By Risa Barisch and Jason Paddock
It was downright arctic on a recent Shabbat morning as Alex Cicelsky spoke to dozens of Anshe Emeth Memorial Temple members in New Brunswick, New Jersey. Snow had begun to fall outside, adding inches more to cold, icy peaks already on the ground, but Alex had transported us to a land of lush vegetation, hot sun, date trees, and aquifers.
Alex helped to create Kibbutz Lotan in the early 1980s in the Arava Desert in southern Israel. Each year, thousands of people visit the kibbutz to explore creative ecology and study environmental science and radical building techniques that are revolutionizing green architecture and construction.
Dynamic and engaging, Alex spent the morning speaking about the people who live and study at Kibbutz Lotan, and how the environmentally conscious methods they’re showcasing are working to change the world. Ambitious, yes, but he also offered a lot of good common sense. You just have to connect the dots.
Is the idea that we should be building our homes using straw and bale construction, as they teach at Kibbutz Lotan? Not exactly. Should we convert all of our plumbing to compost toilets? Not the point. Rather, Alex’s notion of connecting the dots can easily be done though the idea of Jewish mindfulness.
How can we connect the dots of what’s happening in the Arava Desert to our lives in the heart of New Jersey?
Act with intent. How we live is a direct statement of our beliefs. Everything we do, what we eat and all that we consume, expresses to the world who we are. We can be mindful of our relationship with the earth, and proclaim our Jewish values through every interaction with it.
Anshe Emeth has been certified a Green Faith synagogue: through a multiyear process and a lot of hard work, the building that is the center of communal Jewish life in New Brunswick has been greened through the integration of environmental themes into our worship, religious education, and building maintenance. The certification required an examination of and changes in our interaction with our environment.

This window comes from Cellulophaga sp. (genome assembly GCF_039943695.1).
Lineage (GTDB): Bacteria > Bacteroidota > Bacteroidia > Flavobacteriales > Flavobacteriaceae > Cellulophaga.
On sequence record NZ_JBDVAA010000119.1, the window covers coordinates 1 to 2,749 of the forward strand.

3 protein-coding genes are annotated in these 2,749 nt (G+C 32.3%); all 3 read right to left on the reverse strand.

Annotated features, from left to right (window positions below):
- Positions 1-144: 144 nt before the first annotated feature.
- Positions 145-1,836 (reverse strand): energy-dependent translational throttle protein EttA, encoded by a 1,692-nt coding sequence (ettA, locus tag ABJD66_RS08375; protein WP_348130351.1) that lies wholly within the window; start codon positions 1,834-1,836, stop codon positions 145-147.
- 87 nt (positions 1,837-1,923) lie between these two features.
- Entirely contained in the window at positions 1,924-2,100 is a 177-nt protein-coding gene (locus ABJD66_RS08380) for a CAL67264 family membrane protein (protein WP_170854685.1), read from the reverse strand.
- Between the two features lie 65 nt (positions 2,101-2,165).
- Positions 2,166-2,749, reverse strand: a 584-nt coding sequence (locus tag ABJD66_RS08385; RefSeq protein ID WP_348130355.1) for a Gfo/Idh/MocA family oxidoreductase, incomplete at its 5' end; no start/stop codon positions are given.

We’re very proud of our efforts, but Alex helped us to realize that more can always be done, and that teachable moments in conservation abound. His suggestions for our synagogue—including an “electric mezuzah” (doorpost meters showing how much energy is being consumed and conserved at any given moment) and placing photographs near the windows in our religious school overlooking our garden to show our children what the plants look like in each of the seasons—are simple but powerful ways to connect the dots. By making our green initiatives part of our image, people will see that it’s important to our community.
“You learn what really sticks to your soul,” Alex said of the inspiring work carried out at Kibbutz Lotan. If we can pinpoint what sticks to our Jewish souls through mindful acts, we can continue to improve our environment and ourselves—and our future.
Risa Barisch Paddock and Jason Paddock are members of Anshe Emeth Memorial Temple in New Brunswick, NJ. Risa is an editorial and media specialist for the Mason Gross School of the Arts and Jason is the marketing and PR coordinator for the State Theatre, both in New Brunswick.